Authors: Stan Hayes
The Quintessence of Quick
A Highside Press Book
The Quintessence of Quick
Copyright © 2010, 2012, Stanley J. Hayes, all rights reserved.
No part of this book may be reproduced or transmitted in any form or by any means, graphic, electronic, or mechanical, including photocopying, recording, taping, or by any information storage retrieval system, without the written permission of the publisher.
1055 Riverbend Club Drive
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This is a work of fiction. Any resemblance to actual people and events is purely coincidental.
Printed in the United States of America
Also by Stan Hayes
The opening of the Jack Mason Saga:
The Rough English Equivalent
Cover design: Mark Hufham
With all my love.
Our ability to create models- virtual realities- in our brains, combined with our modest-looking thumbs, has been sufficient to usher in another form of evolution: technology. That development enabled the persistence of the accelerating pace that started with biological evolution. It will continue until the entire universe is at our fingertips.
We are not human beings having a spiritual experience. We are spiritual beings having a human experience.
Pierre Teilhard de Chardin
Call me Flx, for now. The kid named me that in 1944, when I hatched from an outsized, egg-shaped marble, a perfect little Northern Goshawk. We were hightailing it out of Los Alamos on US 66 At the time, on the bus that inspired my name, an asthmatic FLXible riding on six “maypop” tires of dubious origin. His mother, the redoubtable Serena, having had a bellyful of
Los Alamos, we split, leaving Jack’s physicist pappy high and dry in the high desert. Destination? Her hometown,
Georgia; natives pronounce it BIS-kew.
Jack and his buddies had scraped a marble ring out of the sandy clay between two splintery Manhattan Project duplexes, but my little birth-orb’s humpty-shape made it worthless as a shooting taw. So he glued cardboard fins on it and painted it olive-drab, prefiguring the nuclear surprise that Dad and his Manhattan Project confreres would soon produce for special delivery to the Empire of Japan. Presently, he’d realize that the explosion of his mini-bomb was way more significant, at least to him, than Fat Man, the primitive device that devastated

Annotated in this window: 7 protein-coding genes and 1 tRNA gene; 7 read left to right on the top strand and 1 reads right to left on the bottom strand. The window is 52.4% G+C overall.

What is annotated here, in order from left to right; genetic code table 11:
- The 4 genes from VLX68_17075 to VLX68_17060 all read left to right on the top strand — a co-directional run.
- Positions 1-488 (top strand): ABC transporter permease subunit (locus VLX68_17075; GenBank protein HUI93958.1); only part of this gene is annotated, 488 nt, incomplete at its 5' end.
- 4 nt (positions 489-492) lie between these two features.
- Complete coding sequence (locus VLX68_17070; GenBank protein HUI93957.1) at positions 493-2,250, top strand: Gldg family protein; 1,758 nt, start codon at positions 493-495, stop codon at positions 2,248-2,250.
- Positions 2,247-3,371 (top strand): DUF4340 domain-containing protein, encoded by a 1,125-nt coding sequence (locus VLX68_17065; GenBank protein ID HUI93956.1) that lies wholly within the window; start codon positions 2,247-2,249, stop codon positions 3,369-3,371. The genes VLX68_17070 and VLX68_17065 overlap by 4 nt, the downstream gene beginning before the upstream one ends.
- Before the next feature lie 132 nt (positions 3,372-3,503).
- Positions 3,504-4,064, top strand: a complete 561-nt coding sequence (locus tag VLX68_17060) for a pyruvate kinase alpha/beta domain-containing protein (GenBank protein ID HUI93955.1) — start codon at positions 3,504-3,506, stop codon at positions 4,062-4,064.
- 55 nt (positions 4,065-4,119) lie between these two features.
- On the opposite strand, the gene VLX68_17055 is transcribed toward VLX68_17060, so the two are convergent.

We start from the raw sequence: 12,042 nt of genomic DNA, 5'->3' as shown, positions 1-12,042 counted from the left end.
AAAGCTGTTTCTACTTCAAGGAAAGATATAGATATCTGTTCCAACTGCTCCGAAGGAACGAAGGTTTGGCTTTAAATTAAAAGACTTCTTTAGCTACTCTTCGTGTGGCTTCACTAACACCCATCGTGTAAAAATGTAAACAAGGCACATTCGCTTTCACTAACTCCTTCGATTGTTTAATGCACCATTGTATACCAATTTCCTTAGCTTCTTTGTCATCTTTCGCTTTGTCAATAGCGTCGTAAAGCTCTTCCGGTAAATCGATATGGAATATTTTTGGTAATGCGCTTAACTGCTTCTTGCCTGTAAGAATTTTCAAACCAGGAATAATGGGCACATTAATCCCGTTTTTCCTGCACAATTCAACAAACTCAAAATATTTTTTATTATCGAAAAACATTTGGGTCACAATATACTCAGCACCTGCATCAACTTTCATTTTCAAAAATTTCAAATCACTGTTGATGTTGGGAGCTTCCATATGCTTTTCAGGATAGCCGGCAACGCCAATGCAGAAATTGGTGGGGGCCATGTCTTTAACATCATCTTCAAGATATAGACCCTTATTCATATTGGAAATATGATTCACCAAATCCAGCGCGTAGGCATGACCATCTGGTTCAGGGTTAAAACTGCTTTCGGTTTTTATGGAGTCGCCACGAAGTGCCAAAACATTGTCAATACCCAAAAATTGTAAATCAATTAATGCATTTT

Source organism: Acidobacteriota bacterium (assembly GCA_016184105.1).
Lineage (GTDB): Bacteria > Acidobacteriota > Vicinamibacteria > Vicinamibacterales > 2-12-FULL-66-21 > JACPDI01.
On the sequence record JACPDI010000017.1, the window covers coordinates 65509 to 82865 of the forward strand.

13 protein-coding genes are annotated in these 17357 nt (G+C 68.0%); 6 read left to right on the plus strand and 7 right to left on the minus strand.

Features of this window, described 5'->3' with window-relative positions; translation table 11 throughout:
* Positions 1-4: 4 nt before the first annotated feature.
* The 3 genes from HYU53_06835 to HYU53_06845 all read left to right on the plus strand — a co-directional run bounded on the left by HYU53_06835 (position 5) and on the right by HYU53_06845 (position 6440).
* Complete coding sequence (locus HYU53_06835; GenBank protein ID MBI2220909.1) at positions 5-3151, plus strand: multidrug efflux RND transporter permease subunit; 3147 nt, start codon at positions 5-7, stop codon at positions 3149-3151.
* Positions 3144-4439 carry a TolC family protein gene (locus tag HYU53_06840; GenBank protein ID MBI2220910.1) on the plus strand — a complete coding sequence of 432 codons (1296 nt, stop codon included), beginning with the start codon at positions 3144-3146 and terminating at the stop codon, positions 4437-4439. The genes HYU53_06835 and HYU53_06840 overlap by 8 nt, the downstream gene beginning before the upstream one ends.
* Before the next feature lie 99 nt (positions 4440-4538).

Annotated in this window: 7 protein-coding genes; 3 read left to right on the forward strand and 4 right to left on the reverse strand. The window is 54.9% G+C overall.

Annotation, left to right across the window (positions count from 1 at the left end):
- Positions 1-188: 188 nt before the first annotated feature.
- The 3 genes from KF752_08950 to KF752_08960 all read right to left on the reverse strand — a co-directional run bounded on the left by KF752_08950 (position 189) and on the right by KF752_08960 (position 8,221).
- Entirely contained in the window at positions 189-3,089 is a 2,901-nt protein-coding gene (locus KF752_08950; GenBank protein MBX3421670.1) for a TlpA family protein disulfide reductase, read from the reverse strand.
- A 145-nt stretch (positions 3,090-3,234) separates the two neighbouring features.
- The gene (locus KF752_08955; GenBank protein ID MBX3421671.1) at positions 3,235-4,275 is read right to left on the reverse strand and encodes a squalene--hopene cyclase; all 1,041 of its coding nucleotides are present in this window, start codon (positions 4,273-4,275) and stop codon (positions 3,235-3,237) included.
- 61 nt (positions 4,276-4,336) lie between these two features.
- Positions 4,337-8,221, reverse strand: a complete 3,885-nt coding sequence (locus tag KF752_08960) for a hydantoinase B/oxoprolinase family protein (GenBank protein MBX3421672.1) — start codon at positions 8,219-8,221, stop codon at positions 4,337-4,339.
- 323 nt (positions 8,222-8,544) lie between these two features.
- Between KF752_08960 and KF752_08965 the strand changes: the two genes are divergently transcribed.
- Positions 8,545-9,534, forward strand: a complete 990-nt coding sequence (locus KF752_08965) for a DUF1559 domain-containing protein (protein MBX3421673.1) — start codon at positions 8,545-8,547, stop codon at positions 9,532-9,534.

I chose a bird’s persona to communicate with Jack. He loved watching the Goshawks fly in great, swooping arcs over the desert, so my guise as a newborn example was a low-threat approach. And unless I allow it, no one but Jack can see me. In his sadness and confusion at being separated from his father, Jack needed a resourceful friend. For the last fifteen years, that’s been yours truly. So in a sense we’ve grown up together; I to full hawkness, he to young manhood: scholar, athlete, lover, airman… and felon.
“So,” you say, “yakking agate-borne predator, assuming that we’re buying it, what the hell do you get out of this exercise?” Just a close-up look at my blood line, fellow homo sapiens. Something I’m sure that you’d do in my place, i.e. more than two millennia down the road, dispensing with the bipedal crap-factory that houses your brain, and transiting spacetime at superluminal velocities. Just think of it as quick. The quintessence of quick.
We’ll be in deep water soon enough. First, into the shallows, off the bank of the just-navigable
Savannah River. Augusta, Georgia, hard by the plutonium-spawning Savannah River Project, the Masters Golf Classic and Bradford’s Full-Service Boatyard & Marina, winter, 1959...
1 UP A LAZY RIVER
Careless of the ripe fuck-aroma that clung to her like a wetsuit, Striker’s skipper booked dock space in